Monday, March 19, 2007

Pomegranate Gelee

Straight from the back of the Knox Gelatin box, this jello, or gelatin to be more generic, if made with good, unsweetened, low to medium glycemic fruit juices, can be a healthy boon to those of us who have the unfortunate dilemma of sugar intolerance combined with an incorrigible sweet tooth.

Pomegranate has been shown to have many health attributes as well as being in the medium range on the Glycemic Index.

Now, this is not to say that pomegranate juice is low in calories. The kind I used, Knudsen's Just Pomegranate, has 150 calories per 8-ounce serving and 36 grams of fruit sugar carbs. As in, no sugar was added to the juice; those 36 grams are in the juice. But, as can be seen by clicking on the above links, pomegranate juice has great antioxident health properties and is much, much better for you than, say, a can of soda.

And by making this juice into gelatin, you can stop by the fridge, pop a few into your mouth to satisfy a sweet craving, and then be on your way.

To eat one of these jiggly little cubes is delightful. They're tartly sweet, richly satisfying, taste of pure pomegranate, and they're RED!


Pomegranate No-Added-Sugar Gelee
Recipe adapted by Christine from Knox Gelatin
Ingredients:
1 32-ounce bottle of Knudsen's Just Pomegranate juice
4 packets Knox Gelatin (there are 4 packets in a small box)
4 packets Splenda
Preparation:
Sprinkle the gelatin over 1 cup of room temperature pomegranate juice and let sit for 1 minute to allow the gelatin to soften.
At the same time, pour the remaining 3 cups of the pomegranate juice into a 4-cup glass measuring cup and microwave on high for about 4 minutes or until the juice comes to just under a boil. The same may be achieved on a stove top if you prefer.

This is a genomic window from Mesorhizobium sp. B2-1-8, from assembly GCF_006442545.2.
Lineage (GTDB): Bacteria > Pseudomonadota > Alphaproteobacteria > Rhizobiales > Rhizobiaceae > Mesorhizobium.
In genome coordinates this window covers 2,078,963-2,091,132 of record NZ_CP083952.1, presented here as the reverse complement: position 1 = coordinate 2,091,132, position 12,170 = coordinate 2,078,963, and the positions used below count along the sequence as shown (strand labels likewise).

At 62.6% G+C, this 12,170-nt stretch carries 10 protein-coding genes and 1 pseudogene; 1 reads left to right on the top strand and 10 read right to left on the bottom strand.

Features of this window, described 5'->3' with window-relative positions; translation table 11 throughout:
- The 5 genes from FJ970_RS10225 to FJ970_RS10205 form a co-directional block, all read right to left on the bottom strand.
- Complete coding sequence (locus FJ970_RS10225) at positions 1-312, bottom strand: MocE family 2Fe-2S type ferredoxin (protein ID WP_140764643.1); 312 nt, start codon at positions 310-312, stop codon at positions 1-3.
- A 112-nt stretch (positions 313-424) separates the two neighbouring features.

Pour the heated juice into the gelatin mixture and stir until all the gelatin has dissolved.
Pour into a mold of your choosing. I used a glass, 13x9-inch pan.
Refrigerate for at least 4 hours, cut into cubes and store in small containers so you're not tempted to eat all of them at once.



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9 comments:

Anonymous said...

It looks really mouth watering Christine much better than turkish delight.
Anne

FarmgirlCyn said...

I actually just bought my first bottle of 100% pomegranate juice, but my motives were not as pure as yours. My juice was for a pomegranate vodka martini! A noble cause, to be sure, but not nearly as healthy as yours!!!

Mimi said...

Oh, my Christine, just what I was looking for!

I have been 90 percent carb-free for four weeks now, and getting tired of sugar-free jello and light Cool Whip.

Thank you. Such color and beauty!

Christine said...

Thanks Anne. What's Turkish delight?

Cyn,
Nothing wrong with a pomegranate cosmo every now and then!

Mimi,
I had no idea you'd been low-carbing so extensively. How is it going? I'm glad I could help!

sher said...

Those little cubes look so cute--and delicious. I love pomegranite juice, and these would be so much fun to eat. And good for you too!

Katie said...

I can do this - without the Splenda, (can't get it here, whatever it is. I assume it's a sweetener)
But I wouldn't add sugar either, I like tart. Maybe that would get me off my Jolly Rancher kick for a few days.
Great idea!

Mary said...

This looks great Christine. It might not be cool, but I love jello! Now I'm thinking of other flavor combinations. Blood orange? Meyer lemon? Fresh raspberries? You've got me inspired. Thanks for this idea.

Mary
www.ceresandbacchus.com

Anonymous said...

Christine, try Googling en.wikipedia.org/wiki/Turkish_Delight -

I don't know whether this link will work for you but I found it at wikipedia. It really is a sweet or candy as you might say. Fry's still do turkish delight and its covered in chocolate. I personally don't think it's very good. They do all sorts of flavours.
If you had dipped your pomegranate gelee in icing sugar it would look the same. I think it looks nice as it is and it makes my mouth water just looking at it.
Anne

Kalyn said...

You're on a roll! This looks just awesome, am saving it right now.